LAWTON — The temperature hit 102 degrees that day, with the breeze refusing to blow and a relentless sun glaring off the bare limestone of an old quarry in southern Oklahoma.
Tony Morris was digging through a pile of rubble with a busload of other amateur paleontologists from the Tulsa Rock and Mineral Society. And they were finding a lot of dinosaur bones — most no bigger than a fingernail, easily mistaken for just another rock if they didn’t know what they were looking for. After a hundred years of blasting, tunneling and strip mining, the fossils are literally strewn across the ground at the site 6 miles north of Lawton, sometimes so easy to find that all Morris had to do was look down. They were always common fossils of no particular scientific interest. Until July 23, 2005. Morris stumbled into a rock about the size of a shoebox, with a single row of teeth protruding from one edge. "Anyone of us could’ve found it,” he said. "I just happened to be the one.”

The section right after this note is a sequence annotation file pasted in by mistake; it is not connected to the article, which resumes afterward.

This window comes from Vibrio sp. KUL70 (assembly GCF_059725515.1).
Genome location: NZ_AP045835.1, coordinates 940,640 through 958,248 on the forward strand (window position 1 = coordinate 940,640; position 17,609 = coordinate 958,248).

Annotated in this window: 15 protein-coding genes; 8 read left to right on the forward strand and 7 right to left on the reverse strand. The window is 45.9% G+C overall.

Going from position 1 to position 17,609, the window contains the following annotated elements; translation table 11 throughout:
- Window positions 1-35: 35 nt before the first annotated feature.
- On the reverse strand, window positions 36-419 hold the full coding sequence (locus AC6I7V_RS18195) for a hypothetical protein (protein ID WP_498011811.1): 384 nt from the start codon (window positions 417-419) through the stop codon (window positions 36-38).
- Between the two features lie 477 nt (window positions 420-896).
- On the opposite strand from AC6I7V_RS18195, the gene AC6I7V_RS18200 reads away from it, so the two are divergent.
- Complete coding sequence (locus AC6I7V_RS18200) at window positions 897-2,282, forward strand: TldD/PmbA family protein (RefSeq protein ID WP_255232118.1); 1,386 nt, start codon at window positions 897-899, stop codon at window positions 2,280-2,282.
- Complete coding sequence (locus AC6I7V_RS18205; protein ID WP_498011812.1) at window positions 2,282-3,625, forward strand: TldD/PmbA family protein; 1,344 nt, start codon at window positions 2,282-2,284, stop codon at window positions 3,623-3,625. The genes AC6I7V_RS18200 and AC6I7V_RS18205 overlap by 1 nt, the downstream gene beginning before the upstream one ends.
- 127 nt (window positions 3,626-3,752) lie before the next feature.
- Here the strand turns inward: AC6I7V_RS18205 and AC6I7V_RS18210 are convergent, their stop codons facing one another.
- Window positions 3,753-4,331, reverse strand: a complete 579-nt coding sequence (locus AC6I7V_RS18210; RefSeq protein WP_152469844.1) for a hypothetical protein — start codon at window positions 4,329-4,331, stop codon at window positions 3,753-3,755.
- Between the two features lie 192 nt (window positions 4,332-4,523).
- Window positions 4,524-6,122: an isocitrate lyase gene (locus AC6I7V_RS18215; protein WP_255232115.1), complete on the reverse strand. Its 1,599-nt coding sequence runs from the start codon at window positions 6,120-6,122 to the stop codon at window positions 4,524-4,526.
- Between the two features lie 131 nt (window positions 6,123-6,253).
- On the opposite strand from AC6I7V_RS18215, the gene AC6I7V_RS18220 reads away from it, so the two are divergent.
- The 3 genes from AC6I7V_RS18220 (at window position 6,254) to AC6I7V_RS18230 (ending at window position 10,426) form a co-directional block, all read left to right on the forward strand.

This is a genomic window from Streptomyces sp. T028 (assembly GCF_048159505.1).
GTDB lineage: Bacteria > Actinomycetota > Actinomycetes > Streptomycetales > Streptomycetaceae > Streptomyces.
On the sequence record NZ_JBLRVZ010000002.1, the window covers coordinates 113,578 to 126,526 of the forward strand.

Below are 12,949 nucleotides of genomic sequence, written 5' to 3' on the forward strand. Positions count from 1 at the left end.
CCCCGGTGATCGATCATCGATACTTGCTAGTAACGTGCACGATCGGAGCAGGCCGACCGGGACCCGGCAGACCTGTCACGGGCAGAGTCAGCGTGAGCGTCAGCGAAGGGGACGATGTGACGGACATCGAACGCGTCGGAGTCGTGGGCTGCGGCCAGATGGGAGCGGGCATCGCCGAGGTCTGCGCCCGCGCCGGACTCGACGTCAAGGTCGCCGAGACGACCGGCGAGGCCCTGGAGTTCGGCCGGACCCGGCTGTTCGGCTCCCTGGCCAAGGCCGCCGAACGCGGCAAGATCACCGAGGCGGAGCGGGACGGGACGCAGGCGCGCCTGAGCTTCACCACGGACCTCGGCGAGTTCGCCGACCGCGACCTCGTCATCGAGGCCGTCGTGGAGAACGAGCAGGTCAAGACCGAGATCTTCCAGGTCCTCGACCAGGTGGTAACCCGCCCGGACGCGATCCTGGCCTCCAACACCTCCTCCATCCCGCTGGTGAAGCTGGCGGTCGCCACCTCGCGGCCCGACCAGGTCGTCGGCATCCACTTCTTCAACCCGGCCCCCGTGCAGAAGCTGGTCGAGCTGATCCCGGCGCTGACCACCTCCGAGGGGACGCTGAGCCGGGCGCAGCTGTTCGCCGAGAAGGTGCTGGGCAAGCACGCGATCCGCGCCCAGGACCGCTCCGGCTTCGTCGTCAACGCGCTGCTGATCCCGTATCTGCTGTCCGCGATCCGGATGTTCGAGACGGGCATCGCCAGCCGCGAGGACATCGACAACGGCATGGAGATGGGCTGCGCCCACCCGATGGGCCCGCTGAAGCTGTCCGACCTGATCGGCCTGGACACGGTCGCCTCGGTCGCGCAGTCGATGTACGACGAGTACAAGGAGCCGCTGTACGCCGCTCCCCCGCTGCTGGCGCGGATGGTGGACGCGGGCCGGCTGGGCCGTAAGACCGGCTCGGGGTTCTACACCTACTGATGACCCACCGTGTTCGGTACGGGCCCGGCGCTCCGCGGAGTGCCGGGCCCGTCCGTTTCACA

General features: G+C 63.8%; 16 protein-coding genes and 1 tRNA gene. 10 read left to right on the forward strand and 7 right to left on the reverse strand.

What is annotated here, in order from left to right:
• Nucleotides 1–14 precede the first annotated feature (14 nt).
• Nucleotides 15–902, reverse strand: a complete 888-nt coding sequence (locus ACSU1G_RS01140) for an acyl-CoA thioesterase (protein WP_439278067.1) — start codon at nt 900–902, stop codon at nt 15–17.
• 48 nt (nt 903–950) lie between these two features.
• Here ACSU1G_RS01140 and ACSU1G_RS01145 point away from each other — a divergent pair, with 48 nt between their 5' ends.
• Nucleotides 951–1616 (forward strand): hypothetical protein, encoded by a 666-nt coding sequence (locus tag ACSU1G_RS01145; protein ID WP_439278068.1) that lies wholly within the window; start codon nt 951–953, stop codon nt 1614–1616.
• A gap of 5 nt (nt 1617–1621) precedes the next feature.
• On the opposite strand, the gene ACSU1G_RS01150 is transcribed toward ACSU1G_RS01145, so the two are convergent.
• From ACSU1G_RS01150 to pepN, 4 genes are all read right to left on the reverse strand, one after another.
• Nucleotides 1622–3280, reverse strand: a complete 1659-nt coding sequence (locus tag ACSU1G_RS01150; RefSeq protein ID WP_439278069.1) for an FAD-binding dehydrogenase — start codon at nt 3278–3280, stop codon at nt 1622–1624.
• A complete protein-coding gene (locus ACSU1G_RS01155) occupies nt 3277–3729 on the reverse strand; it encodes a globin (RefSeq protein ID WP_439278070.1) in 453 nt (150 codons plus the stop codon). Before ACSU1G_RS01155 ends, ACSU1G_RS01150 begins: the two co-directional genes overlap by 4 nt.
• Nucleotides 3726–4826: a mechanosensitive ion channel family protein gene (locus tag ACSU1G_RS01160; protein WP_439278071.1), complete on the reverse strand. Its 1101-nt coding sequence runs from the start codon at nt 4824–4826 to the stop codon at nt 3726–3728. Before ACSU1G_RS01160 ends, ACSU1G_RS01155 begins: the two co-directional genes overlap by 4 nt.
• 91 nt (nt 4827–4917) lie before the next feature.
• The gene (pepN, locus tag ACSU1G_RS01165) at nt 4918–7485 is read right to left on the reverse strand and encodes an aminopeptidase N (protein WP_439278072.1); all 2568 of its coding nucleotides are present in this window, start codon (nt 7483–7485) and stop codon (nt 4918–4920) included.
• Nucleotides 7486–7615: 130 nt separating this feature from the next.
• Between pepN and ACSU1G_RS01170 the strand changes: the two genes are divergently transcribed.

No known matchesBack home in Coweta, after getting off work as an accountant, Morris spent every night meticulously chipping away at the rock with a dental pick. It took a month for the whole skull to emerge. Then Morris began researching what it might be. "I found several things that looked similar,” Morris says, "but nothing exactly like it.” Nearly a year later, he made contact with Robert Reisz, chairman of the department of biology at the University of Toronto and senior editor for the Journal of Vertebrate Paleontology.